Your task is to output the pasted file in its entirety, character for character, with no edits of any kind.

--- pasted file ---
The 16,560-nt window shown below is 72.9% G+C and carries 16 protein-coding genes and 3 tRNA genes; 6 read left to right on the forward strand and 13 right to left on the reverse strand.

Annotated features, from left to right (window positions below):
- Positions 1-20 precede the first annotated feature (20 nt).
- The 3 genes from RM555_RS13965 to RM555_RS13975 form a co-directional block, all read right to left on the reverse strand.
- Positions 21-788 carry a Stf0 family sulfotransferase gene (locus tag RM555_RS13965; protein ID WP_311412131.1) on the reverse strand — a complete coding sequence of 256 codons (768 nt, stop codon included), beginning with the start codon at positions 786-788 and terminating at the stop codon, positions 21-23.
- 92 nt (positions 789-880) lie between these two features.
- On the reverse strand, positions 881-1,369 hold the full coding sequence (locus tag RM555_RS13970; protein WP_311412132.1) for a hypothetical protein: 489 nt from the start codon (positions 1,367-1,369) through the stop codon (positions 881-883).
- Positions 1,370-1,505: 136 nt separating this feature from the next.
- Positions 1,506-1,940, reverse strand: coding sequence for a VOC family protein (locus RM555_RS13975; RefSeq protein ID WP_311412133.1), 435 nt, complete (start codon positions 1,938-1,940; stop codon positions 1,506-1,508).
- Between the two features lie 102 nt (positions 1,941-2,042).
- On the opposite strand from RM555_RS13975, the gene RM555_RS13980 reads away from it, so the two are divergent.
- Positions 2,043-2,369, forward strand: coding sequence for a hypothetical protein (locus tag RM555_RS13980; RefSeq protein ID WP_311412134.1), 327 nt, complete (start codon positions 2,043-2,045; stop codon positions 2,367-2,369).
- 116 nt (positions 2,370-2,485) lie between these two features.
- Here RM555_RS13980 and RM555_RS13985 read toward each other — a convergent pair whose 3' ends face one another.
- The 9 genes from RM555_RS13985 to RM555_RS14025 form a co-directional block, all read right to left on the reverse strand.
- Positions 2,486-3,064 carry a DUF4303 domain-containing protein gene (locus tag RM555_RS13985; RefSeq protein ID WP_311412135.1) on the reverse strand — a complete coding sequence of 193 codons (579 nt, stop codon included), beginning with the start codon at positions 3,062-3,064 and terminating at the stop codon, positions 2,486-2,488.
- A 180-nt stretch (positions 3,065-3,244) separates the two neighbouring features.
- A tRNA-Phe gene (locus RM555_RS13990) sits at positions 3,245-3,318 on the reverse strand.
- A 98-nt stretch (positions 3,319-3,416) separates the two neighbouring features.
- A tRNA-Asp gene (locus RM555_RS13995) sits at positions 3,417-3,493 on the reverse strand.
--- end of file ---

The 16,560-nt window shown below is 72.9% G+C and carries 16 protein-coding genes and 3 tRNA genes; 6 read left to right on the forward strand and 13 right to left on the reverse strand.

Annotated features, from left to right (window positions below):
- Positions 1-20 precede the first annotated feature (20 nt).
- The 3 genes from RM555_RS13965 to RM555_RS13975 form a co-directional block, all read right to left on the reverse strand.
- Positions 21-788 carry a Stf0 family sulfotransferase gene (locus tag RM555_RS13965; protein ID WP_311412131.1) on the reverse strand — a complete coding sequence of 256 codons (768 nt, stop codon included), beginning with the start codon at positions 786-788 and terminating at the stop codon, positions 21-23.
- 92 nt (positions 789-880) lie between these two features.
- On the reverse strand, positions 881-1,369 hold the full coding sequence (locus tag RM555_RS13970; protein WP_311412132.1) for a hypothetical protein: 489 nt from the start codon (positions 1,367-1,369) through the stop codon (positions 881-883).
- Positions 1,370-1,505: 136 nt separating this feature from the next.
- Positions 1,506-1,940, reverse strand: coding sequence for a VOC family protein (locus RM555_RS13975; RefSeq protein ID WP_311412133.1), 435 nt, complete (start codon positions 1,938-1,940; stop codon positions 1,506-1,508).
- Between the two features lie 102 nt (positions 1,941-2,042).
- On the opposite strand from RM555_RS13975, the gene RM555_RS13980 reads away from it, so the two are divergent.
- Positions 2,043-2,369, forward strand: coding sequence for a hypothetical protein (locus tag RM555_RS13980; RefSeq protein ID WP_311412134.1), 327 nt, complete (start codon positions 2,043-2,045; stop codon positions 2,367-2,369).
- 116 nt (positions 2,370-2,485) lie between these two features.
- Here RM555_RS13980 and RM555_RS13985 read toward each other — a convergent pair whose 3' ends face one another.
- The 9 genes from RM555_RS13985 to RM555_RS14025 form a co-directional block, all read right to left on the reverse strand.
- Positions 2,486-3,064 carry a DUF4303 domain-containing protein gene (locus tag RM555_RS13985; RefSeq protein ID WP_311412135.1) on the reverse strand — a complete coding sequence of 193 codons (579 nt, stop codon included), beginning with the start codon at positions 3,062-3,064 and terminating at the stop codon, positions 2,486-2,488.
- A 180-nt stretch (positions 3,065-3,244) separates the two neighbouring features.
- A tRNA-Phe gene (locus RM555_RS13990) sits at positions 3,245-3,318 on the reverse strand.
- A 98-nt stretch (positions 3,319-3,416) separates the two neighbouring features.
- A tRNA-Asp gene (locus RM555_RS13995) sits at positions 3,417-3,493 on the reverse strand.